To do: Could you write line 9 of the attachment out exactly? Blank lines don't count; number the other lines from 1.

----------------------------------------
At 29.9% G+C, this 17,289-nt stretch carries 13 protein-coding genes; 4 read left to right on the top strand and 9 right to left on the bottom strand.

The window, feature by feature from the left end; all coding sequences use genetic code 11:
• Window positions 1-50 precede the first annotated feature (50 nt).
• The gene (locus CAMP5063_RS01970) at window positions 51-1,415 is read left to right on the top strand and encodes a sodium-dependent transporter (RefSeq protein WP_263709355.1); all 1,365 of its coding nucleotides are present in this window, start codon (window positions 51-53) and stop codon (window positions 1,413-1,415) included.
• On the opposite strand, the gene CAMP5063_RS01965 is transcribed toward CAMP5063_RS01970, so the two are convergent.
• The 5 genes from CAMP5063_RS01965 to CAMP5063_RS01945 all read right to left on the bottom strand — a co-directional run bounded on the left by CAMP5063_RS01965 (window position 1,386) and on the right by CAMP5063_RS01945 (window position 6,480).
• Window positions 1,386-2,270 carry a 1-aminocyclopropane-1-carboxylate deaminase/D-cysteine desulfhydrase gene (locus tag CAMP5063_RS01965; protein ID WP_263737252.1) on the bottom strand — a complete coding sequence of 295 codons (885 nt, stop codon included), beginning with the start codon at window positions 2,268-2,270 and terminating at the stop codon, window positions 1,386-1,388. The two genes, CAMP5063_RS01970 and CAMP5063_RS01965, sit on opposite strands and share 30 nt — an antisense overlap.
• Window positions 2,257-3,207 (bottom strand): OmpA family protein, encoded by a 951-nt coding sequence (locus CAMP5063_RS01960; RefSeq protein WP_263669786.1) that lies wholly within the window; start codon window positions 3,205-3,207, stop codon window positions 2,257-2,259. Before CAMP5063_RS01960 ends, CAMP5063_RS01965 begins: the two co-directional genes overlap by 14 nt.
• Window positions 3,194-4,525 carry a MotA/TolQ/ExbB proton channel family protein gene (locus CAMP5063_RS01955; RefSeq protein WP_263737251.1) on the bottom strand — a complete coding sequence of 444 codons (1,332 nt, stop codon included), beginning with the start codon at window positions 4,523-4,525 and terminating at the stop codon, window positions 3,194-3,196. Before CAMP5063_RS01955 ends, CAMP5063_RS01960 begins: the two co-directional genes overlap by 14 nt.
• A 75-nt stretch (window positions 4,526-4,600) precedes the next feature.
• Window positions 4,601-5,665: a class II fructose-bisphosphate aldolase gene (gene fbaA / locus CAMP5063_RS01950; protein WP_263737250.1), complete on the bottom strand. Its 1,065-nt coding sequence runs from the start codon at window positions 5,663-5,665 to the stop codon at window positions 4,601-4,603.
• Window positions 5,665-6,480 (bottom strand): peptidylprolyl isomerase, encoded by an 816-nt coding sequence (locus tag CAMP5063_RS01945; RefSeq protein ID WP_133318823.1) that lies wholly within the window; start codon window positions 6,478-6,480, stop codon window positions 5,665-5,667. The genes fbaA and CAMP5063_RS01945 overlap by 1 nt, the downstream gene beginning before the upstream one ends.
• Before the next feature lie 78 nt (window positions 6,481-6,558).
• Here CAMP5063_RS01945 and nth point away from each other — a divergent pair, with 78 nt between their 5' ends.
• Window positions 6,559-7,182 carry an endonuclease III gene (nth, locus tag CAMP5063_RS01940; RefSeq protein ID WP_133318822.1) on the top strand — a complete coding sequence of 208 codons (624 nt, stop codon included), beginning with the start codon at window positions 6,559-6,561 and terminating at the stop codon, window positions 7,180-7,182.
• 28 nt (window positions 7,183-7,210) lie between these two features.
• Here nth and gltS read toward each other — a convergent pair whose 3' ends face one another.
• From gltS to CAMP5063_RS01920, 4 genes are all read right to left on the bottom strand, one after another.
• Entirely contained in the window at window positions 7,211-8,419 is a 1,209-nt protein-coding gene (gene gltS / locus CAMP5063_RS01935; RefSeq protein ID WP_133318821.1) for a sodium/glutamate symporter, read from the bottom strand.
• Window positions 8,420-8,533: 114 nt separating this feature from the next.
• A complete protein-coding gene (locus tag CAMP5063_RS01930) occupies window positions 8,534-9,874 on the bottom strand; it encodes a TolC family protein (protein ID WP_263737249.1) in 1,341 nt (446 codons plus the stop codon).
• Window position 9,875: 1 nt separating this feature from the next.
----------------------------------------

• Window positions 3,194-4,525 carry a MotA/TolQ/ExbB proton channel family protein gene (locus CAMP5063_RS01955; RefSeq protein WP_263737251.1) on the bottom strand — a complete coding sequence of 444 codons (1,332 nt, stop codon included), beginning with the start codon at window positions 4,523-4,525 and terminating at the stop codon, window positions 3,194-3,196. Before CAMP5063_RS01955 ends, CAMP5063_RS01960 begins: the two co-directional genes overlap by 14 nt.